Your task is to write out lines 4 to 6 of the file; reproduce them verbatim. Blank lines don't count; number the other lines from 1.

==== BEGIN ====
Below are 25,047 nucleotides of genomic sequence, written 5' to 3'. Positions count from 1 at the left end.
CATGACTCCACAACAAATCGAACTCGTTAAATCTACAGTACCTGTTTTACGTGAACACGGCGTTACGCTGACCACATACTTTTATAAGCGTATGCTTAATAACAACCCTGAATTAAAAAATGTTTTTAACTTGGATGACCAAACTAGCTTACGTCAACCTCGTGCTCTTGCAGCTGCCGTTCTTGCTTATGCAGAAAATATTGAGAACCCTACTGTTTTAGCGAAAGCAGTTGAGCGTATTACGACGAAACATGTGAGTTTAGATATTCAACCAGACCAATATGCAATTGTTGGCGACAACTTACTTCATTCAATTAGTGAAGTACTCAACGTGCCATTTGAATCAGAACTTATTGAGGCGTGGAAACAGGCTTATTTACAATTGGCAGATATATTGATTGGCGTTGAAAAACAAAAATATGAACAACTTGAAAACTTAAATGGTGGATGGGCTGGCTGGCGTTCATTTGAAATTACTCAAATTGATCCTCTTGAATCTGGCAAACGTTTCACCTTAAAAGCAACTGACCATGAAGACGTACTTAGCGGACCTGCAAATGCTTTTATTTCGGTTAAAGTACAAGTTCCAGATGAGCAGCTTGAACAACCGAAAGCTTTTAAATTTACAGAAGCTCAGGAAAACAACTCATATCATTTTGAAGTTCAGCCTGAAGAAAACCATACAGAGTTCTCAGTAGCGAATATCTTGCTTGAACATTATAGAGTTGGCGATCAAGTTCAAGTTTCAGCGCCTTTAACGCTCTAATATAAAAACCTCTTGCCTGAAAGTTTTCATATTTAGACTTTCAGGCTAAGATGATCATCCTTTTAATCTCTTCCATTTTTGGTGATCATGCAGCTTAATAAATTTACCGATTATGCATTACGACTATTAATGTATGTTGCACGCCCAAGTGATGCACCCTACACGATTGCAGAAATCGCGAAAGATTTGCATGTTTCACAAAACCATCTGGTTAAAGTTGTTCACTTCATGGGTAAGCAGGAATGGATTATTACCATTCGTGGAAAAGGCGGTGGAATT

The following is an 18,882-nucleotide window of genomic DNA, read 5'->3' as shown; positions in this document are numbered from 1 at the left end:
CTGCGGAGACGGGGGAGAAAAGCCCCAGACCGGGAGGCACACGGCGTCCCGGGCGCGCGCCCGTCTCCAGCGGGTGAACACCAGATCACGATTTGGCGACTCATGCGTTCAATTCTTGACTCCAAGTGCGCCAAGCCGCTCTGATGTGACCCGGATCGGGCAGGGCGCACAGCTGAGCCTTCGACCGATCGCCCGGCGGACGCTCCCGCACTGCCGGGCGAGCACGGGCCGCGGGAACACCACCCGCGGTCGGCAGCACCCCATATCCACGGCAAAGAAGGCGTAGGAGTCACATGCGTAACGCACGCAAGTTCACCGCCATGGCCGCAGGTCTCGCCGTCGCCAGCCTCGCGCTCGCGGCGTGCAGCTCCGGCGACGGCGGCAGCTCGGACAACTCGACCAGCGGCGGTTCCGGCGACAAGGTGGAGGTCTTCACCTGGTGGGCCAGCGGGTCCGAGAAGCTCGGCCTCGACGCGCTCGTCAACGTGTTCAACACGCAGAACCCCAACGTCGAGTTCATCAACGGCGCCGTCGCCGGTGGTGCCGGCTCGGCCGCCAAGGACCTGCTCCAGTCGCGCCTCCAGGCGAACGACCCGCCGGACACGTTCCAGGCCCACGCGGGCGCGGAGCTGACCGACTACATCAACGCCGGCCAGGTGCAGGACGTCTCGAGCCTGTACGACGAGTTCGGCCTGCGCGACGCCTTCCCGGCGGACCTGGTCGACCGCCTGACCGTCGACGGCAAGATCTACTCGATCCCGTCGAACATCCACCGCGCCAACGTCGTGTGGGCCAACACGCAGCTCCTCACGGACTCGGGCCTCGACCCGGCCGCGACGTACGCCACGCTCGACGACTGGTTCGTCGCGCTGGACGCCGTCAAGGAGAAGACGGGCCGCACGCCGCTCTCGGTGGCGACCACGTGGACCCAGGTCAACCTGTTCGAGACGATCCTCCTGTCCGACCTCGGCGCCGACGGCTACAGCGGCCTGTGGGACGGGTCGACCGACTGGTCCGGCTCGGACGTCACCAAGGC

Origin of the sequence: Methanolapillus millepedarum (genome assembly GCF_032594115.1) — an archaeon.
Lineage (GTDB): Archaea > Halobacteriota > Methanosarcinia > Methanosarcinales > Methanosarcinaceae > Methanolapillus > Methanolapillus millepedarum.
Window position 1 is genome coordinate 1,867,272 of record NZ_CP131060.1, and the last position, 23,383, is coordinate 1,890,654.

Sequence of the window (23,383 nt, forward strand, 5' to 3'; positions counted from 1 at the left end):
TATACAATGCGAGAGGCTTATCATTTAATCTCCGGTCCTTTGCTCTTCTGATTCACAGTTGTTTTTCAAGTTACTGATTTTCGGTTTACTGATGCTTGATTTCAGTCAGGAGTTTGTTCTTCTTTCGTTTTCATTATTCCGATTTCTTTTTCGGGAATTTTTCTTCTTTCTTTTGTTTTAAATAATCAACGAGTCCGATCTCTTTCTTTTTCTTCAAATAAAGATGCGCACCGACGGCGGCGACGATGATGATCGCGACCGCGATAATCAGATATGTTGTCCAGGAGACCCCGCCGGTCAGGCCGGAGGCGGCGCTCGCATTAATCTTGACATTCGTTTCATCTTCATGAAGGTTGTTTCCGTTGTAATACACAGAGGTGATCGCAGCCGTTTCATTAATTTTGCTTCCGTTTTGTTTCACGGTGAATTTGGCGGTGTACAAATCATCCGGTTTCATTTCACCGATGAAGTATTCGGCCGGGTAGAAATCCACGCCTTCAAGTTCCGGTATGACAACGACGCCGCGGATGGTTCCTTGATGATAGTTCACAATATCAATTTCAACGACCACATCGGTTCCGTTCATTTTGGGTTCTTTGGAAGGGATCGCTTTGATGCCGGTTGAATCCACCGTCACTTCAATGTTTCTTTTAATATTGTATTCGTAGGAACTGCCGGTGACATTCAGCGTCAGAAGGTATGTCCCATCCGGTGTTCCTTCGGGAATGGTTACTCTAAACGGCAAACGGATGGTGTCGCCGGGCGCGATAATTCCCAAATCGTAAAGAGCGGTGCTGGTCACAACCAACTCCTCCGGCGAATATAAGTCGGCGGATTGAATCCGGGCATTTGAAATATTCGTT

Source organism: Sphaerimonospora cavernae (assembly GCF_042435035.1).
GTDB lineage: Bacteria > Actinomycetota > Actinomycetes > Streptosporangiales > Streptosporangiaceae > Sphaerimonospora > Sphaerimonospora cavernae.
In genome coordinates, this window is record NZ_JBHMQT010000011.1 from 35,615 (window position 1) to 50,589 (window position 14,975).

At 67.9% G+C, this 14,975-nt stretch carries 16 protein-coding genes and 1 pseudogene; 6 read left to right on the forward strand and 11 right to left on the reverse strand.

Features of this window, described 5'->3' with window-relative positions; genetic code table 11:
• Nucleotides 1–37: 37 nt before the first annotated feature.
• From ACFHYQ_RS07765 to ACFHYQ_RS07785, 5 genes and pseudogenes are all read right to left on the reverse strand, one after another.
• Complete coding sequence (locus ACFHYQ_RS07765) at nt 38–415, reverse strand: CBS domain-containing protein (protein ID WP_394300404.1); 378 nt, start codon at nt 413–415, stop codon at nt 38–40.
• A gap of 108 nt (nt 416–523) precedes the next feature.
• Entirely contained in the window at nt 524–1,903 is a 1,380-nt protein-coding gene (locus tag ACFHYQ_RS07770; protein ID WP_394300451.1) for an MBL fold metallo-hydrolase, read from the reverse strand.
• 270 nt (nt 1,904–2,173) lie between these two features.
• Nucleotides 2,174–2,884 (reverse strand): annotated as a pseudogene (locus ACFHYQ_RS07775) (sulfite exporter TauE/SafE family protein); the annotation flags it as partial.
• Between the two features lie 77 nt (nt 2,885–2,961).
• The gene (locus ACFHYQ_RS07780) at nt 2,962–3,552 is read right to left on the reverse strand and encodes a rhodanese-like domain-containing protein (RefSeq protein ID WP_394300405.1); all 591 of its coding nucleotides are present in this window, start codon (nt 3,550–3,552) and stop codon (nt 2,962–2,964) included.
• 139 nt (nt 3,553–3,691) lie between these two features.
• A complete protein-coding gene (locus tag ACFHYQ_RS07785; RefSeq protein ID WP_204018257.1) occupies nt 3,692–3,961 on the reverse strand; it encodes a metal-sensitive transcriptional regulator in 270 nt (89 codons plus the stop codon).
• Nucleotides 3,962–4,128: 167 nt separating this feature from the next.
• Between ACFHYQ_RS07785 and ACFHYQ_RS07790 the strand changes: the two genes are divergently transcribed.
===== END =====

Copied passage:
CTGCGGAGACGGGGGAGAAAAGCCCCAGACCGGGAGGCACACGGCGTCCCGGGCGCGCGCCCGTCTCCAGCGGGTGAACACCAGATCACGATTTGGCGACTCATGCGTTCAATTCTTGACTCCAAGTGCGCCAAGCCGCTCTGATGTGACCCGGATCGGGCAGGGCGCACAGCTGAGCCTTCGACCGATCGCCCGGCGGACGCTCCCGCACTGCCGGGCGAGCACGGGCCGCGGGAACACCACCCGCGGTCGGCAGCACCCCATATCCACGGCAAAGAAGGCGTAGGAGTCACATGCGTAACGCACGCAAGTTCACCGCCATGGCCGCAGGTCTCGCCGTCGCCAGCCTCGCGCTCGCGGCGTGCAGCTCCGGCGACGGCGGCAGCTCGGACAACTCGACCAGCGGCGGTTCCGGCGACAAGGTGGAGGTCTTCACCTGGTGGGCCAGCGGGTCCGAGAAGCTCGGCCTCGACGCGCTCGTCAACGTGTTCAACACGCAGAACCCCAACGTCGAGTTCATCAACGGCGCCGTCGCCGGTGGTGCCGGCTCGGCCGCCAAGGACCTGCTCCAGTCGCGCCTCCAGGCGAACGACCCGCCGGACACGTTCCAGGCCCACGCGGGCGCGGAGCTGACCGACTACATCAACGCCGGCCAGGTGCAGGACGTCTCGAGCCTGTACGACGAGTTCGGCCTGCGCGACGCCTTCCCGGCGGACCTGGTCGACCGCCTGACCGTCGACGGCAAGATCTACTCGATCCCGTCGAACATCCACCGCGCCAACGTCGTGTGGGCCAACACGCAGCTCCTCACGGACTCGGGCCTCGACCCGGCCGCGACGTACGCCACGCTCGACGACTGGTTCGTCGCGCTGGACGCCGTCAAGGAGAAGACGGGCCGCACGCCGCTCTCGGTGGCGACCACGTGGACCCAGGTCAACCTGTTCGAGACGATCCTCCTGTCCGACCTCGGCGCCGACGGCTACAGCGGCCTGTGGGACGGGTCGACCGACTGGTCCGGCTCGGACGTCACCAAGGC

Origin of the sequence: Methanolapillus millepedarum (genome assembly GCF_032594115.1) — an archaeon.
Lineage (GTDB): Archaea > Halobacteriota > Methanosarcinia > Methanosarcinales > Methanosarcinaceae > Methanolapillus > Methanolapillus millepedarum.